[Image credit: Lionsgate]
June, 1944. Tensions are mounting for the British Prime Minister Winston Churchill in the days leading up to the infamous Allied D-Day landings in Normandy. Exhausted by years of war and terrified to repeat deadly mistakes, Churchill is reluctant to embark on a large-scale campaign that could determine the outcome of World War II.
Director Jonathan Teplitzky based the filming for Churchill in Edinburgh and the surrounding area during spring 2016, and had previously used the city as a base while filming The Railway Man in 2012.
This thrilling war drama, starring Brian Cox, Miranda Richardson and John Slattery, is due to hit cinemas from 16 June 2017. Once you've seen this breathtaking story unfold on screen, explore some of the film's locations in the Edinburgh city region.
The pillars of the National Monument on Calton Hill serves as the setting of one of the film's iconic scenes, where Churchill meets Eisenhower for a private confrontation. Only a few minute's walk from Princes Street, Calton Hill is home to the City Observatory and the Nelson Monument, which offers spectacular panoramic views of the city.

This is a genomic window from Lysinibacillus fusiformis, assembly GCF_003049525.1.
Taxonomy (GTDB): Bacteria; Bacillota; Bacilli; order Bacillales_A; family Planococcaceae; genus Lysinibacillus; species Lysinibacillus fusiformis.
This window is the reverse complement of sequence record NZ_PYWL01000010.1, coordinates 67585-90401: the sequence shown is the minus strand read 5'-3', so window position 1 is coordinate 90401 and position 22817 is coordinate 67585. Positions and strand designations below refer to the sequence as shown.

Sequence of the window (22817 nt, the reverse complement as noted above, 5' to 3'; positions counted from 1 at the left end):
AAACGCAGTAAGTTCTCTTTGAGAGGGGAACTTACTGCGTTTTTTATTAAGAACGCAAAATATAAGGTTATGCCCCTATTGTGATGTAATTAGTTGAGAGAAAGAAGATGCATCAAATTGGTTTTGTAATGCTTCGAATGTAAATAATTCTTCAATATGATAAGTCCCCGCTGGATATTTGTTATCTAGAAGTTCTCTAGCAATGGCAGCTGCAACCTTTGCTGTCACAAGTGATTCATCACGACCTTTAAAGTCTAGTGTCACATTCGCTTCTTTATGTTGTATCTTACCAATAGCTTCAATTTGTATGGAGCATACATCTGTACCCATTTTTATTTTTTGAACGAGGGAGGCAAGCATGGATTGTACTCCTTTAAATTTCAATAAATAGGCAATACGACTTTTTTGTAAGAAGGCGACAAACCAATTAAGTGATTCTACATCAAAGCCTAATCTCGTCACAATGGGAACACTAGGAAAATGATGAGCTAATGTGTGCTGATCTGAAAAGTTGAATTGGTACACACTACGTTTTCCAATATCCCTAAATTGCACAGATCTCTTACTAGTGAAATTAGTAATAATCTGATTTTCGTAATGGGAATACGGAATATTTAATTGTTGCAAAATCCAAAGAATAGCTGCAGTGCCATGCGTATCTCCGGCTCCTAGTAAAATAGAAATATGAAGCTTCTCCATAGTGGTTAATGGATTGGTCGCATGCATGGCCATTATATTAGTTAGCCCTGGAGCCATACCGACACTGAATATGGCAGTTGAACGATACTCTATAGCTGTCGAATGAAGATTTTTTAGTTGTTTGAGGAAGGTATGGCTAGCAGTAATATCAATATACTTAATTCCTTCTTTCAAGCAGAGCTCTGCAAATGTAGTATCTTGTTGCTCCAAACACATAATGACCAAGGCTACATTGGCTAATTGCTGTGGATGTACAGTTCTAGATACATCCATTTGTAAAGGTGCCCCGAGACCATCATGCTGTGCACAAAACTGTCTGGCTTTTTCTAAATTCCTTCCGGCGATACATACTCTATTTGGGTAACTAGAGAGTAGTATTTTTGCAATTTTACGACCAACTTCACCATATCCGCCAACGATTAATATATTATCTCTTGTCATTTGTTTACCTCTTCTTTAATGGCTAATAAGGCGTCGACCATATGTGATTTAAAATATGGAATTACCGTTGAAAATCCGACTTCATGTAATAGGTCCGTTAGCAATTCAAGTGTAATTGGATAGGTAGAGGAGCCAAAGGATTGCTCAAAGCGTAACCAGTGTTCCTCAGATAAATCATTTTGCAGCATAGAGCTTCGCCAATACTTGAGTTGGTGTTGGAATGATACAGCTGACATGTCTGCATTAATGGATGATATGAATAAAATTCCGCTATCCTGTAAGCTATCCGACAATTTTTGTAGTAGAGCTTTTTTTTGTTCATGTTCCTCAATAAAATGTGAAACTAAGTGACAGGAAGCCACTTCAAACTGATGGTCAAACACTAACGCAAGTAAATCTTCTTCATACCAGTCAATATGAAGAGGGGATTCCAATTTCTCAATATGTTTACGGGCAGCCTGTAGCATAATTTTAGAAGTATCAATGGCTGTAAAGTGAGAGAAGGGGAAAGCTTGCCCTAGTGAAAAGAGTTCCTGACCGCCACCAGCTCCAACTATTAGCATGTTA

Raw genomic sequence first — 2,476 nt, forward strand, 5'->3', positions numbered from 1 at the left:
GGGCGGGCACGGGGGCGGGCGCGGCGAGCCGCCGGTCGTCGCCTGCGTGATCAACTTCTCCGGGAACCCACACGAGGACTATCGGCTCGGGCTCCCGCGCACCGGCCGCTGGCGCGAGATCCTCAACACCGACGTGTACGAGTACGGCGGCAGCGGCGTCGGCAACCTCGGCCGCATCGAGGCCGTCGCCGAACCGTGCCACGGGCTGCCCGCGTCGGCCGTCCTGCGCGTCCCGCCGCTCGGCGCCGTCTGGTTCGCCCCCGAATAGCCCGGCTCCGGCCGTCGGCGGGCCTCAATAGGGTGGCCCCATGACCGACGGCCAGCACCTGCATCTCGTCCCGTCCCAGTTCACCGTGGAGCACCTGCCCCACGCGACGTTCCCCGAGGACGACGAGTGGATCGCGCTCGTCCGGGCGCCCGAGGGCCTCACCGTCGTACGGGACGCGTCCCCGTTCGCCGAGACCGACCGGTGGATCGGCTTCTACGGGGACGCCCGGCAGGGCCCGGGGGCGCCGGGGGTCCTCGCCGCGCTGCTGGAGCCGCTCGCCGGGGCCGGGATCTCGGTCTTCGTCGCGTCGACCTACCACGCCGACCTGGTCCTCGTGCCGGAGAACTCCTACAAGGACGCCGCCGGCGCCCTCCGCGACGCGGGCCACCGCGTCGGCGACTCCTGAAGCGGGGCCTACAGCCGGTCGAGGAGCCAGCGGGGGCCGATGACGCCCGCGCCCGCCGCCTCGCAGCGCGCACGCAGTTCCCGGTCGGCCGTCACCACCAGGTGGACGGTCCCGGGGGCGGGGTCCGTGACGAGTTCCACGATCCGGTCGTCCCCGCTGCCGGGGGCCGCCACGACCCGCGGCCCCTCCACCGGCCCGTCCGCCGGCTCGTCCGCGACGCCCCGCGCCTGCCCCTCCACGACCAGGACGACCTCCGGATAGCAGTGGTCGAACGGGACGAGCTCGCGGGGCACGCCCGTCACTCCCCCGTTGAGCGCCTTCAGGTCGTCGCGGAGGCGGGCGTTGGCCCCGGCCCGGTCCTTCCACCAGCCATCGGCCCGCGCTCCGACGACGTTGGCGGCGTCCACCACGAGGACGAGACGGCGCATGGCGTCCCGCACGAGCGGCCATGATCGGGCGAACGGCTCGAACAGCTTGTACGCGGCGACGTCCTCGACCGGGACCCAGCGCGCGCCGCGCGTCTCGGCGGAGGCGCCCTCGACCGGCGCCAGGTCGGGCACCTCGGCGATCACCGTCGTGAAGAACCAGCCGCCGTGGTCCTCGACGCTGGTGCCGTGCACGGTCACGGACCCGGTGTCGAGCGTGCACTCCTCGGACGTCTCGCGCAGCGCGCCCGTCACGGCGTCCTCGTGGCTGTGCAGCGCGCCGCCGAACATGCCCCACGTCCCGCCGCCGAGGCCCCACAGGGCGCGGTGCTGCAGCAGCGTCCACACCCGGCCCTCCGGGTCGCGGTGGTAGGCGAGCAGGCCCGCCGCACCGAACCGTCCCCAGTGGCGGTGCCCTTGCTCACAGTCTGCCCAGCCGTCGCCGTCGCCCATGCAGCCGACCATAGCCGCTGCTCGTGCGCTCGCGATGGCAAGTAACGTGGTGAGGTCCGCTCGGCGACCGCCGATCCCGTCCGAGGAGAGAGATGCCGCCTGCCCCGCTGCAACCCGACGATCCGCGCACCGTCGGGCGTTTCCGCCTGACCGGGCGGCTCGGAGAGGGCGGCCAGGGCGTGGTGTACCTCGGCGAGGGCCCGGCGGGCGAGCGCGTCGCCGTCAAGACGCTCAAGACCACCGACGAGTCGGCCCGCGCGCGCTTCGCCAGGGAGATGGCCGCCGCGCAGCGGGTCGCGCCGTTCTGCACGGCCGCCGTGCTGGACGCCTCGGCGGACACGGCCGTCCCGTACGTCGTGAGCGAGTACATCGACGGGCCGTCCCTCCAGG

Out towards the north-west of Edinburgh, the famous Cramond causeway also features in the film. This beautiful beach is very accessible from Edinburgh's city centre on bus route 41. Fancy exploring further? You can walk over the causeway to Cramond Island when the tide is low.
[Image credit: Lionsgate]
Yet another beautiful beach in the Edinburgh city region, Yellowcraigs was selected as the setting of a very emotional scene where Churchill remembers the blood spilled in the First World War. Yellowcraigs can be found in East Lothian and if you want to walk in the film's Churchill footsteps for yourself, it can be accessed via East Coast Bus line 124/X24.
[Image credit: National Trust for Scotland]
Newhailes, located to the east of the city in the seaside town of Musselburgh, is the location of Churchill's country residence where he delivers the final broadcast rallying the troops for D-Day. You can explore Newhailes for yourself with guided tours of the house and access to the estate open daily (admission charges may apply). For more details, please visit the National Trust for Scotland Newhailes information page.
Churchill drives through Rutland Square in his car. Tucked in Edinburgh's West End with beautiful Georgian Architecture, this charming part of town is well worth exploring. With cute cafés, independent shops and welcoming pubs and bars, Edinburgh's West End is the perfect place to spend a leisurely afternoon.